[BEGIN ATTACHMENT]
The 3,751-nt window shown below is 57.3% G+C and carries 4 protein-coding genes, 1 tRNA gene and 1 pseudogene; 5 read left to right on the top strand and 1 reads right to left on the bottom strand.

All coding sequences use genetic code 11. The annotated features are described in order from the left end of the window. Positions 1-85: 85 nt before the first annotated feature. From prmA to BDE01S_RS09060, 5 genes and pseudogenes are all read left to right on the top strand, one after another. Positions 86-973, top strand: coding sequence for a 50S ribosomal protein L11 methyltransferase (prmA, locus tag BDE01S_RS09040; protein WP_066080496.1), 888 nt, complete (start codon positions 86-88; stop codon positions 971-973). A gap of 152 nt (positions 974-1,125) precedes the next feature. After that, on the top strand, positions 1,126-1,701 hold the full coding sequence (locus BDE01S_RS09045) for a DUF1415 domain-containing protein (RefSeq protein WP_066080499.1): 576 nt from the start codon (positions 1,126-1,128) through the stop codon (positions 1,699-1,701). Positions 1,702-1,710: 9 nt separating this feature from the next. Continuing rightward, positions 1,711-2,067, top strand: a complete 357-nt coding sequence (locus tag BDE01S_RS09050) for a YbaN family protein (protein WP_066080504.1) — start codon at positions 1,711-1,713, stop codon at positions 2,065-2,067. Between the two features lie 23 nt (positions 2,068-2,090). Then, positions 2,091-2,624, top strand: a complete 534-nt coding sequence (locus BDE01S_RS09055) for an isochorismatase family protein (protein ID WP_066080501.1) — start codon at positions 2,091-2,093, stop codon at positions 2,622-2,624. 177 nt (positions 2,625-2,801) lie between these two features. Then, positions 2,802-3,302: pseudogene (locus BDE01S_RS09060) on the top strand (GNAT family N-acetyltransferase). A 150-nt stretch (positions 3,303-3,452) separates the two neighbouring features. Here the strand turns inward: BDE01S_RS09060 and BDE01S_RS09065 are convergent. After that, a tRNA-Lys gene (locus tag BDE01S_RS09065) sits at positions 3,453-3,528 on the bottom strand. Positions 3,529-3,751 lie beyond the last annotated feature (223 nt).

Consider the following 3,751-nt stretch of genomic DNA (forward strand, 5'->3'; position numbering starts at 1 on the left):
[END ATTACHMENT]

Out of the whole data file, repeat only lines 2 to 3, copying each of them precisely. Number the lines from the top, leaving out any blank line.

All coding sequences use genetic code 11. The annotated features are described in order from the left end of the window. Positions 1-85: 85 nt before the first annotated feature. From prmA to BDE01S_RS09060, 5 genes and pseudogenes are all read left to right on the top strand, one after another. Positions 86-973, top strand: coding sequence for a 50S ribosomal protein L11 methyltransferase (prmA, locus tag BDE01S_RS09040; protein WP_066080496.1), 888 nt, complete (start codon positions 86-88; stop codon positions 971-973). A gap of 152 nt (positions 974-1,125) precedes the next feature. After that, on the top strand, positions 1,126-1,701 hold the full coding sequence (locus BDE01S_RS09045) for a DUF1415 domain-containing protein (RefSeq protein WP_066080499.1): 576 nt from the start codon (positions 1,126-1,128) through the stop codon (positions 1,699-1,701). Positions 1,702-1,710: 9 nt separating this feature from the next. Continuing rightward, positions 1,711-2,067, top strand: a complete 357-nt coding sequence (locus tag BDE01S_RS09050) for a YbaN family protein (protein WP_066080504.1) — start codon at positions 1,711-1,713, stop codon at positions 2,065-2,067. Between the two features lie 23 nt (positions 2,068-2,090). Then, positions 2,091-2,624, top strand: a complete 534-nt coding sequence (locus BDE01S_RS09055) for an isochorismatase family protein (protein ID WP_066080501.1) — start codon at positions 2,091-2,093, stop codon at positions 2,622-2,624. 177 nt (positions 2,625-2,801) lie between these two features. Then, positions 2,802-3,302: pseudogene (locus BDE01S_RS09060) on the top strand (GNAT family N-acetyltransferase). A 150-nt stretch (positions 3,303-3,452) separates the two neighbouring features. Here the strand turns inward: BDE01S_RS09060 and BDE01S_RS09065 are convergent. After that, a tRNA-Lys gene (locus tag BDE01S_RS09065) sits at positions 3,453-3,528 on the bottom strand. Positions 3,529-3,751 lie beyond the last annotated feature (223 nt).

Consider the following 3,751-nt stretch of genomic DNA (forward strand, 5'->3'; position numbering starts at 1 on the left):